Spotting the Culprit: Food Allergy Blood Test
A simple food allergy can change the way a person live his or her life for it basically makes this person a little altered than his or her allergy-free contemporaries. Allergies with certain types of food are caused by a specific chemical that is a common chemical ingredient in that same food. So, it is not surprising that an allergy to food may also cause a reaction to medications which subsequently leads to an alteration in medications, too.
As a result, medical professionals have been finding ways to detect food allergies as early as possible before the reactions take place. There are numerous testing processes that they utilize in finding out whether a patient is allergic to certain types of chemicals. One of these tests includes blood testing.
But before going further about blood testing, you should first understand what goes on inside the body during the allergic process.
There are two ways that the immune system reacts to an allergy. One approach is that the body, after the detection of allergens, generates immunoglobulin E or IgE which is a kind of antibody. IgE is then disseminated in the blood stream. The other approach is the occurrence of mast cells. Mast cells appear in the body tissues particularly in common allergy sites like the throat, nasal cavity, oral cavity, skin, lungs, and the organs of the gastrointestinal system.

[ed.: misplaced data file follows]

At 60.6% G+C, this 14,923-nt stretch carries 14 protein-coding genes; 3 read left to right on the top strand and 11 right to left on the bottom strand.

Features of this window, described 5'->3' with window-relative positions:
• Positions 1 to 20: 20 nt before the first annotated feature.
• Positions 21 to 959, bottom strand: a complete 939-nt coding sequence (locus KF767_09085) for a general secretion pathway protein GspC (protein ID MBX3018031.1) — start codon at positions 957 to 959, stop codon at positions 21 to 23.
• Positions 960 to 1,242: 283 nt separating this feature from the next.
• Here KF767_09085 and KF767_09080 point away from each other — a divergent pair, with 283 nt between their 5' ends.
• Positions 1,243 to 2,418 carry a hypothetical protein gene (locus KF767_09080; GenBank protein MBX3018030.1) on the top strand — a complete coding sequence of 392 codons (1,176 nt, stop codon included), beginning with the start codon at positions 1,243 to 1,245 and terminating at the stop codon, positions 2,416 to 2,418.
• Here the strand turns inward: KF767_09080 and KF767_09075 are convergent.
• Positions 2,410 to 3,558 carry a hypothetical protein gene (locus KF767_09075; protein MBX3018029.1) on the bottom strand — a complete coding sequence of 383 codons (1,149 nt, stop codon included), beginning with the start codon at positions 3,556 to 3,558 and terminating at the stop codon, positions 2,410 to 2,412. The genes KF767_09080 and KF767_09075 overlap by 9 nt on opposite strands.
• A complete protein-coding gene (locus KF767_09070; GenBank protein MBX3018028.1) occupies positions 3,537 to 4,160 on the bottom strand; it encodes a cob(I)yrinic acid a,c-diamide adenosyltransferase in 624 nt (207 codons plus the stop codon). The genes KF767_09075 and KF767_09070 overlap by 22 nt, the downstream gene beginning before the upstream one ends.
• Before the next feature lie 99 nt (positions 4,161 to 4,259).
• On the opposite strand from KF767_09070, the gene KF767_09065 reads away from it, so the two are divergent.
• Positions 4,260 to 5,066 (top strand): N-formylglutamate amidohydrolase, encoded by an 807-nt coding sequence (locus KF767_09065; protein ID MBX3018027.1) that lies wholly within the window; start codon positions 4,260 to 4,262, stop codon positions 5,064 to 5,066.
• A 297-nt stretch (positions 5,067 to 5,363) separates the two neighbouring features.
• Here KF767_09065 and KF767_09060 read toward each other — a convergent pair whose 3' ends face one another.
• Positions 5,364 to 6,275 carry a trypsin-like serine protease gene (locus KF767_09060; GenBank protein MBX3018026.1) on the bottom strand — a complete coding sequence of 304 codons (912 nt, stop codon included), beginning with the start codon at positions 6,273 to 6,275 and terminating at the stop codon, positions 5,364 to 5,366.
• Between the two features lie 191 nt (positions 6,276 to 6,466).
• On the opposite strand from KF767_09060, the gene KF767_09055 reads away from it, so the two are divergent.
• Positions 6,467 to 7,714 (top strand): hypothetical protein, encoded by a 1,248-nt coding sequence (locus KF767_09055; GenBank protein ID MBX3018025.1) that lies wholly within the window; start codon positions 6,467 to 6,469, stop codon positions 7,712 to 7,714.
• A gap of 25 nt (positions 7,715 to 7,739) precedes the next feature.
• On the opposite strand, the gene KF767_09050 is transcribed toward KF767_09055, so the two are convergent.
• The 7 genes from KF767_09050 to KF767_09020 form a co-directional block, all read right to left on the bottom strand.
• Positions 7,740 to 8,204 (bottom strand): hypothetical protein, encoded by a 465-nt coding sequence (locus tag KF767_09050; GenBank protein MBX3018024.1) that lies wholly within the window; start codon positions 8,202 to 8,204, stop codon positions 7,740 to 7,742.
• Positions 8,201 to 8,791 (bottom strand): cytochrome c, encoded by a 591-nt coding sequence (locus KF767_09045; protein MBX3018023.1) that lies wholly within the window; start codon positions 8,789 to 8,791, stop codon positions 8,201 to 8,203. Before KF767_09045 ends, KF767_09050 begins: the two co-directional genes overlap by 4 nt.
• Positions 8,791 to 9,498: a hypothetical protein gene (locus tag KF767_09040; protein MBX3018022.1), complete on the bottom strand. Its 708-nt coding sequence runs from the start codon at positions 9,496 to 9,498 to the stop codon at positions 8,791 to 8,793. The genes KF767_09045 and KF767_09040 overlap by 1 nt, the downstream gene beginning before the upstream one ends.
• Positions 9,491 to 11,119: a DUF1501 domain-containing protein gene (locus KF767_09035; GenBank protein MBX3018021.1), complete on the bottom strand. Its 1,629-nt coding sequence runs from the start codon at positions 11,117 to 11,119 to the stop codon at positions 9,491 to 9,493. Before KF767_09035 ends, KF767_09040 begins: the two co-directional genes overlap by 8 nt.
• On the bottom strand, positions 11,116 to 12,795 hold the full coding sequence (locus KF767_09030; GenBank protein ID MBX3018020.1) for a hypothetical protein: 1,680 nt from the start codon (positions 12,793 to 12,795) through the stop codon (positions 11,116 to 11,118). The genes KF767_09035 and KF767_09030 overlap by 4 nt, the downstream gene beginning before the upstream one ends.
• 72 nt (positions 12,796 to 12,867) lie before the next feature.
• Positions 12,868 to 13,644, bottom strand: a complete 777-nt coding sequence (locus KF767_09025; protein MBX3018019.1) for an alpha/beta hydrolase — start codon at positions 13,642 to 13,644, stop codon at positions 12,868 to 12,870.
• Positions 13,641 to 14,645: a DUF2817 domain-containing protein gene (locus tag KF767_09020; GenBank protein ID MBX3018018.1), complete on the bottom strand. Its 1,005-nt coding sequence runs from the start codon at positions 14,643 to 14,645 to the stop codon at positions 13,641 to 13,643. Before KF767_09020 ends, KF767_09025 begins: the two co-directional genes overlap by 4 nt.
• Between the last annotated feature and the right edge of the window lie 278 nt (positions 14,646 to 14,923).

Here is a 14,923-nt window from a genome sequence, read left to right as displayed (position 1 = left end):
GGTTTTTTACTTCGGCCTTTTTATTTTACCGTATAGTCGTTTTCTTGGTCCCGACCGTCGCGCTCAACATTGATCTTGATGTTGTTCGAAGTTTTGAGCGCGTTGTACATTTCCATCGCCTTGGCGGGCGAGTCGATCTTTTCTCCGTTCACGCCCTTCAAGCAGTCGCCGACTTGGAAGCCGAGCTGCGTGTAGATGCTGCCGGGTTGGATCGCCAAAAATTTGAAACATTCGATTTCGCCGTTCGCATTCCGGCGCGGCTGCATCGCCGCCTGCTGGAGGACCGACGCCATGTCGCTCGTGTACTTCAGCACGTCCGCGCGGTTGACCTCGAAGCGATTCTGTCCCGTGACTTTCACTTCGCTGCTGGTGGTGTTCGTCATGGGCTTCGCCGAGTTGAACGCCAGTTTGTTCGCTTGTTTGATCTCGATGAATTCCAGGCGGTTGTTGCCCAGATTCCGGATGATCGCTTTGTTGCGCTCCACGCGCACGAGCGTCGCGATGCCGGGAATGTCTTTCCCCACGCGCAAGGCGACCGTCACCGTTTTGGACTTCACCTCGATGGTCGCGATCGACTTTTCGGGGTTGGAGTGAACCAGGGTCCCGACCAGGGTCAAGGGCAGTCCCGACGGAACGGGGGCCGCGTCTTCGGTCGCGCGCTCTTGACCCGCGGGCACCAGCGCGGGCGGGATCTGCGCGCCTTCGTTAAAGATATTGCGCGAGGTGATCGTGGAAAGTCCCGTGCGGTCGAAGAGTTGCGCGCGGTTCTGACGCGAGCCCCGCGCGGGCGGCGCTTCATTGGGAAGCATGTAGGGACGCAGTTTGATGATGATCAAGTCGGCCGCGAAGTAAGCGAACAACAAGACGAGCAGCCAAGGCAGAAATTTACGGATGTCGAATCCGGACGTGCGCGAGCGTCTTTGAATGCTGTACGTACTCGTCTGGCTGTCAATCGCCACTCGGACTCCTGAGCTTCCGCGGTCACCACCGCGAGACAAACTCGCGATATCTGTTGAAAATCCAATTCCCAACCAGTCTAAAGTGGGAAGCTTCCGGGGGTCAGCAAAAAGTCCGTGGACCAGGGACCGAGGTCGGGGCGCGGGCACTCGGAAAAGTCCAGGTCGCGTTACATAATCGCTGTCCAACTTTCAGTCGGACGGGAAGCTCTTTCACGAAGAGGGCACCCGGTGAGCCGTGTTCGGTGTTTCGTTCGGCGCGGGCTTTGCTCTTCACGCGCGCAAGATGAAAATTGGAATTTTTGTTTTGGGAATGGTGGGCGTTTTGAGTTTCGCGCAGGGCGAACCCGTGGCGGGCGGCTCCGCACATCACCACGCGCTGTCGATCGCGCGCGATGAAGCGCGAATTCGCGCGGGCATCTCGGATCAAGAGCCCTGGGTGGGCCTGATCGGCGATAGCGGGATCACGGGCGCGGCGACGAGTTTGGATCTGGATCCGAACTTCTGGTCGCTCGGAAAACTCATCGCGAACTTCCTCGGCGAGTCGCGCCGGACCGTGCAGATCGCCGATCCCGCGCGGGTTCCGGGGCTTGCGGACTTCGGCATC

There are cases that the capacity to produce immunoglobulin E to fight off a certain food allergen is in inherited. Individuals who are at higher risk in being afflicted with food allergies are those who have blood relations who have suffered from asthma, eczema, and hay fever.
Furthermore, an individual must initially be in contact with the potential food allergen before his or her body produces the antibody IgE. As the individual is finally exposed to the allergen the IgE is then produced and consequently fastens itself to the mast cells. This team up will eventually cause body chemical reactions the next time the allergen is eaten by the hapless individual.
Now, this immunoglobulin E is important in the detection for allergies through blood testing. The most frequently utilized blood tests are Radioallergosorbent test (RAST) and CAP-RAST (which is basically similar to RAST but more advanced).
In blood tests, the outcome is ranked from one to six, with one the least positive and six the most. Blood tests can be utilized in individuals afflicted with a severe case of eczema since this type of testing can not be influenced by antihistamines.
Following the drawing of blood samples, it is then sent away to the laboratories for further evaluation. Blood tests can be pretty much expensive and results are not immediately available for the patient to know whether they are allergic to certain food or not.
Eventually, an allergy is diagnosed when the medical professionals detected the presence of the immunoglobulin E or IgE in the patient's blood. But the results of the blood test can not identify if there is a close connection between the existence of IgE and the allergy's intensity. There are even cases wherein the results are negative although the patient manifests symptoms of food allergy.
In case, blood tests fail there are still other tests that the medical professionals may utilize to size up your allergy. These tests may include skin prick tests, elimination diets, and food challenges.
Furthermore, feel free to ask questions to the medical professionals concerning the results to better understand your condition.